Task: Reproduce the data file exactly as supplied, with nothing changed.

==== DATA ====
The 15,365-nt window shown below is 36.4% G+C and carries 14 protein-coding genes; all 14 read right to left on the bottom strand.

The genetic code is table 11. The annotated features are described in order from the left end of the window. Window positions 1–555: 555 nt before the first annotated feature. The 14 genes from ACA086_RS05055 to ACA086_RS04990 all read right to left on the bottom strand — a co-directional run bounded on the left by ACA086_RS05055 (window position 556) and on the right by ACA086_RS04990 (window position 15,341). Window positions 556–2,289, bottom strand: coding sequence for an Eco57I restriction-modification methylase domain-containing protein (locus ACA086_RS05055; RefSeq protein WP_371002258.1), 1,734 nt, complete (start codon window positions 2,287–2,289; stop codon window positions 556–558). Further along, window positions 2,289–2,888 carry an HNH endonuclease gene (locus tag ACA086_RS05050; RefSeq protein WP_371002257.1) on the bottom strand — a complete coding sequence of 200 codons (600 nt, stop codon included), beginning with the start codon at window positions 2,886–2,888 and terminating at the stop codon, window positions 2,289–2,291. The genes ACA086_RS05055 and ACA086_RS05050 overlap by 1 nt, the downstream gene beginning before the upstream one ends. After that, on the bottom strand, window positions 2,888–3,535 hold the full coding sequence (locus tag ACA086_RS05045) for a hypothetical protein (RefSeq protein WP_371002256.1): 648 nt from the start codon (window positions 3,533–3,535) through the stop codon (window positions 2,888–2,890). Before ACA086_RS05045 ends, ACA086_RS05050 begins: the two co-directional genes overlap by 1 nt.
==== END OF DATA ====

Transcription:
The 15,365-nt window shown below is 36.4% G+C and carries 14 protein-coding genes; all 14 read right to left on the bottom strand.

The genetic code is table 11. The annotated features are described in order from the left end of the window. Window positions 1–555: 555 nt before the first annotated feature. The 14 genes from ACA086_RS05055 to ACA086_RS04990 all read right to left on the bottom strand — a co-directional run bounded on the left by ACA086_RS05055 (window position 556) and on the right by ACA086_RS04990 (window position 15,341). Window positions 556–2,289, bottom strand: coding sequence for an Eco57I restriction-modification methylase domain-containing protein (locus ACA086_RS05055; RefSeq protein WP_371002258.1), 1,734 nt, complete (start codon window positions 2,287–2,289; stop codon window positions 556–558). Further along, window positions 2,289–2,888 carry an HNH endonuclease gene (locus tag ACA086_RS05050; RefSeq protein WP_371002257.1) on the bottom strand — a complete coding sequence of 200 codons (600 nt, stop codon included), beginning with the start codon at window positions 2,886–2,888 and terminating at the stop codon, window positions 2,289–2,291. The genes ACA086_RS05055 and ACA086_RS05050 overlap by 1 nt, the downstream gene beginning before the upstream one ends. After that, on the bottom strand, window positions 2,888–3,535 hold the full coding sequence (locus tag ACA086_RS05045) for a hypothetical protein (RefSeq protein WP_371002256.1): 648 nt from the start codon (window positions 3,533–3,535) through the stop codon (window positions 2,888–2,890). Before ACA086_RS05045 ends, ACA086_RS05050 begins: the two co-directional genes overlap by 1 nt.